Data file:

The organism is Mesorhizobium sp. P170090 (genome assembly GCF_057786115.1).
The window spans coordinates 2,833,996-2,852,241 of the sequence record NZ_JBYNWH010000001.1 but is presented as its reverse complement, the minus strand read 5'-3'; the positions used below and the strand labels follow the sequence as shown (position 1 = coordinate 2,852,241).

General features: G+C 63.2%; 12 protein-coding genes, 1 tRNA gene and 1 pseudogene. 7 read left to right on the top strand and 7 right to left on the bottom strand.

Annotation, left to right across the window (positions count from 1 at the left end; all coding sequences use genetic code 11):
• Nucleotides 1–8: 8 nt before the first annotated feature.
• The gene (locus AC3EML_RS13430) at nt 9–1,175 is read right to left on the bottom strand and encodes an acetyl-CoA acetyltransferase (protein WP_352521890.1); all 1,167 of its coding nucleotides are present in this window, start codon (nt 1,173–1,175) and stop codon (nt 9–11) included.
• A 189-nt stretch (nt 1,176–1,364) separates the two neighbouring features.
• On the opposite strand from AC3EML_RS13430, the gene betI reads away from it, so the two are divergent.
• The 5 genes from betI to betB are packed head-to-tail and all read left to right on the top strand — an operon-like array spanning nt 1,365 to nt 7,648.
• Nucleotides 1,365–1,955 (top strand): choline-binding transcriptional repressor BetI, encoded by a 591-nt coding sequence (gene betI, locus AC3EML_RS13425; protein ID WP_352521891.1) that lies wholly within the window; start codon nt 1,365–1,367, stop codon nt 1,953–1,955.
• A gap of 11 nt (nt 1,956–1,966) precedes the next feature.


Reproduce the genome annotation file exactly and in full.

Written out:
The organism is Mesorhizobium sp. P170090 (genome assembly GCF_057786115.1).
The window spans coordinates 2,833,996-2,852,241 of the sequence record NZ_JBYNWH010000001.1 but is presented as its reverse complement, the minus strand read 5'-3'; the positions used below and the strand labels follow the sequence as shown (position 1 = coordinate 2,852,241).

General features: G+C 63.2%; 12 protein-coding genes, 1 tRNA gene and 1 pseudogene. 7 read left to right on the top strand and 7 right to left on the bottom strand.

Annotation, left to right across the window (positions count from 1 at the left end; all coding sequences use genetic code 11):
• Nucleotides 1–8: 8 nt before the first annotated feature.
• The gene (locus AC3EML_RS13430) at nt 9–1,175 is read right to left on the bottom strand and encodes an acetyl-CoA acetyltransferase (protein WP_352521890.1); all 1,167 of its coding nucleotides are present in this window, start codon (nt 1,173–1,175) and stop codon (nt 9–11) included.
• A 189-nt stretch (nt 1,176–1,364) separates the two neighbouring features.
• On the opposite strand from AC3EML_RS13430, the gene betI reads away from it, so the two are divergent.
• The 5 genes from betI to betB are packed head-to-tail and all read left to right on the top strand — an operon-like array spanning nt 1,365 to nt 7,648.
• Nucleotides 1,365–1,955 (top strand): choline-binding transcriptional repressor BetI, encoded by a 591-nt coding sequence (gene betI, locus AC3EML_RS13425; protein ID WP_352521891.1) that lies wholly within the window; start codon nt 1,365–1,367, stop codon nt 1,953–1,955.
• A gap of 11 nt (nt 1,956–1,966) precedes the next feature.